In announcing Chopra, the Biden transition said the CFPB’s former student loan ombudsman now serving on the Federal Trade Commission “has actively advocated to promote fair, competitive markets that protect families and honest businesses from abuses.”
Former colleagues say they expect Chopra, a graduate of the Wharton School at the University of Pennsylvania and acolyte of Sen. Elizabeth Warren (D-MA), to use the agency’s enforcement authority to fundamentally shake up how big businesses interact with consumers where he perceives widespread abuse.
“Under a Director Chopra, I think you’ll see the agency looking at industry practices in a broader way, seeking systemic changes in matters harming consumers, not just one-off fraud cases,” said Hudson Cook attorney Lucy Morris, who worked with Chopra as the CFPB’s then-deputy enforcement director.
Beyond reasserting the agency’s role as the federal cop on the consumer beat, the Biden-era CFPB is set to push a number of rules changes retightening screws on corporate interests. Among them will be an effort to require that payday lenders determine potential borrowers’ ability to repay loans by checking on their income and debt. Cordray originally proposed such a standard in 2017. But Kraninger reversed the rule last year.
The CFPB is also likely to build on debt collection rules the agency finalized late last year. The regulations limit collectors to no more than seven calls a week to borrowers-- a change consumer advocates welcomed-- but they opened the door for collectors to contact borrowers through other means, including emails and text messages.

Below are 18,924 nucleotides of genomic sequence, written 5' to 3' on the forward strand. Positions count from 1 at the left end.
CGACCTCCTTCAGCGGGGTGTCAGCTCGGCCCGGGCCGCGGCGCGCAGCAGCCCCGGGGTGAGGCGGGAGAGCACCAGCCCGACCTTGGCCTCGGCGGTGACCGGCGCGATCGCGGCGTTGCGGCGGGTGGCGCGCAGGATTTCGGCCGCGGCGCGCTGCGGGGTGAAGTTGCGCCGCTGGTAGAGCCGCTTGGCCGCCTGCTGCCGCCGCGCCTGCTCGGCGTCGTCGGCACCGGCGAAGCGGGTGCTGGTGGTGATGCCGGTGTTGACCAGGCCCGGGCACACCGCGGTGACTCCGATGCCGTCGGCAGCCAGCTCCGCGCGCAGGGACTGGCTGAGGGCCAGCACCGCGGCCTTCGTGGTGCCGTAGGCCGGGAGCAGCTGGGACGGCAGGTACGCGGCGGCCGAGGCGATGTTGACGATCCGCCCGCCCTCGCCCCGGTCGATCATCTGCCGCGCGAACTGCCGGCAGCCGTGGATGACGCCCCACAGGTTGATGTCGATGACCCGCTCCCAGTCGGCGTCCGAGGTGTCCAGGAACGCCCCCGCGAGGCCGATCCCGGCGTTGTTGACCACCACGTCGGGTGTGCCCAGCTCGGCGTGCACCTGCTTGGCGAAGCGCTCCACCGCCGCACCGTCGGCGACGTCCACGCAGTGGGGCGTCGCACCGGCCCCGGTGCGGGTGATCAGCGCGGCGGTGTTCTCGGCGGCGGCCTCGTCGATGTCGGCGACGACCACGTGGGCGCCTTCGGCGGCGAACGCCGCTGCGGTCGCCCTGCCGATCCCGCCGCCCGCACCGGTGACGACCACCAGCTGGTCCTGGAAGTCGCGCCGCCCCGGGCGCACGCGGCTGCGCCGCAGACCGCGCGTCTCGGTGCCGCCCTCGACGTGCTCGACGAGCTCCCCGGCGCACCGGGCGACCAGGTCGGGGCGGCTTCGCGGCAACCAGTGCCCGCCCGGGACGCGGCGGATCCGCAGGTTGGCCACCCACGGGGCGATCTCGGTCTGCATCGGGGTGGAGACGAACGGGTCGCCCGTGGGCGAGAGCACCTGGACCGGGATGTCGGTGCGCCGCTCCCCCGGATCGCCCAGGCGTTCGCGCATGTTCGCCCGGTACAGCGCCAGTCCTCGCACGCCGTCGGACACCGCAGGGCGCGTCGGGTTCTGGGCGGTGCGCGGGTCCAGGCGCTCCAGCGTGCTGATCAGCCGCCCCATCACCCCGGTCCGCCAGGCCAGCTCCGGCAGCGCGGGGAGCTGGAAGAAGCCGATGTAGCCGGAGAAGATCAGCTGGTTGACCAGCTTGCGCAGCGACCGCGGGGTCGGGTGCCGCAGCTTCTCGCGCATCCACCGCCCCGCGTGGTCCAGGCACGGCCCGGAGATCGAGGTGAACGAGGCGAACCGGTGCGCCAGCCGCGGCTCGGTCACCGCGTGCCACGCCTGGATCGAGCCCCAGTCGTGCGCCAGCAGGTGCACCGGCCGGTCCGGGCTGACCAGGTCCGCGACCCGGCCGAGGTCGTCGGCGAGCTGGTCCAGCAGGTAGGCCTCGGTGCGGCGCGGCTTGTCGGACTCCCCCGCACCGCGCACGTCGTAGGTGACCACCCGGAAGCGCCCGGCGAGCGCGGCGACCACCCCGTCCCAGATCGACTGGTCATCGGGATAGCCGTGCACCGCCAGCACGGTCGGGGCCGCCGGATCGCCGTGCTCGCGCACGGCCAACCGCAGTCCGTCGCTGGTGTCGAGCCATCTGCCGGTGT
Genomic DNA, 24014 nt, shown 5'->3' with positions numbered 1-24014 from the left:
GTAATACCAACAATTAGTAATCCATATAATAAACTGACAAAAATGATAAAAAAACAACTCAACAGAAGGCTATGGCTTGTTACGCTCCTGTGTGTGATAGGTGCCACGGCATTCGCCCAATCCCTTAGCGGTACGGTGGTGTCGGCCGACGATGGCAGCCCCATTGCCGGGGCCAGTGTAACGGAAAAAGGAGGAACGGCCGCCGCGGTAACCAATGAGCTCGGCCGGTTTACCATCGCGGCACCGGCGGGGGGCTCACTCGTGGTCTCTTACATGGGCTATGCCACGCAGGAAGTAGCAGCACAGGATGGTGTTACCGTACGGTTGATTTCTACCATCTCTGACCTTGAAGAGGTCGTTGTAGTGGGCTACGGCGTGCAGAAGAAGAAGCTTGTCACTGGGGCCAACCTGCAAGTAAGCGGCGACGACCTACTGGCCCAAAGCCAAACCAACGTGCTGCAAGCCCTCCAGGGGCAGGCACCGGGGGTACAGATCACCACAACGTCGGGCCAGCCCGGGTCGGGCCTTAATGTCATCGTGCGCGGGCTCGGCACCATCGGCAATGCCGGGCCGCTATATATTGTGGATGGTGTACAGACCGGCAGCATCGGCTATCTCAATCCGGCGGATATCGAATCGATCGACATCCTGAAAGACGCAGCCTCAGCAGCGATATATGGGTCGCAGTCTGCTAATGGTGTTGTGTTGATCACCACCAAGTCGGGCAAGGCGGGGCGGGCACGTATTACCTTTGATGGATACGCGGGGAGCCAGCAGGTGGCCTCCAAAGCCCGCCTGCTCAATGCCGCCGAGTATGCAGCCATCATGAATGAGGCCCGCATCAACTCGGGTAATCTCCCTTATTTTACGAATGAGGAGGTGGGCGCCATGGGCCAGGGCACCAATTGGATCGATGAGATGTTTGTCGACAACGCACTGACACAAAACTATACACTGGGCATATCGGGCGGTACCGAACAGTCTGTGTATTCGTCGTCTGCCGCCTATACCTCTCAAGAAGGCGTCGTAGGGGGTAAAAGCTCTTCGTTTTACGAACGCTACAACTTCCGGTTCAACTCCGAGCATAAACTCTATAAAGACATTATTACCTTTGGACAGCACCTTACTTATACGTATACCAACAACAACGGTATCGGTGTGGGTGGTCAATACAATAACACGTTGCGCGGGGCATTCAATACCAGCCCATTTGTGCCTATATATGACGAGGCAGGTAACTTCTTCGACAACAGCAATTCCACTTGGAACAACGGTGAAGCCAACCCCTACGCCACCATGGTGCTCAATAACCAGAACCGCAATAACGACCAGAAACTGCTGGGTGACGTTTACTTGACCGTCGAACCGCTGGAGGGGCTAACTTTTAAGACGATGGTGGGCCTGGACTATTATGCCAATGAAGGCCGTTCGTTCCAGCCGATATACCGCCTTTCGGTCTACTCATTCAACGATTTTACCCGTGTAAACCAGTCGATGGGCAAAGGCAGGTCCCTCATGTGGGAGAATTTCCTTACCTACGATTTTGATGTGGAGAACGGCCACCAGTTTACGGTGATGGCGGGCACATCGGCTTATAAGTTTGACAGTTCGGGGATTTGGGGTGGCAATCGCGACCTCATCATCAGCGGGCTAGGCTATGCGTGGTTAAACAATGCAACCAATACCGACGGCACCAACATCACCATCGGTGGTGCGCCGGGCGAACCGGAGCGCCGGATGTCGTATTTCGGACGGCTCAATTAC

And Democrats expect the agency will revive a push Cordray launched-- and his successors abandoned-- to crack down on the fees banks charge customers when they overdraw their accounts. The effort is likely to meet with intense industry resistance: Overdraft fees generated $17 billion in revenue for banks in 2019, a study by management consulting firm Oliver Wyman found.
Shervin Aazami is the progressive candidate running for the San Fernando Valley congressional seat occupied by corporate Democrat Brad Sherman, one of the most senior members of the House Financial Services Committee."The Trump Administration, Aazami told me this evening, "gutted the CFPB while the Republican-controlled Congress showered $2 trillion deficit-financed tax cuts on Wall Street firms and executives. Meanwhile, corporate Democrats on House Financial Services like Brad Sherman-- financed by private equity, credit card companies, and commercial banks-- have spent decades voting for laws that have worsened wealth and wage inequality, opened the floodgates for high-risk financial transactions on Wall Street that drain assets from low-income families of color and worsen consumer debt, and exacerbated our housing crisis. We need champions at the head of CFPB that will act with urgency to cancel student loans, abolish payday lenders, rein in runaway credit card interest rates, and much more."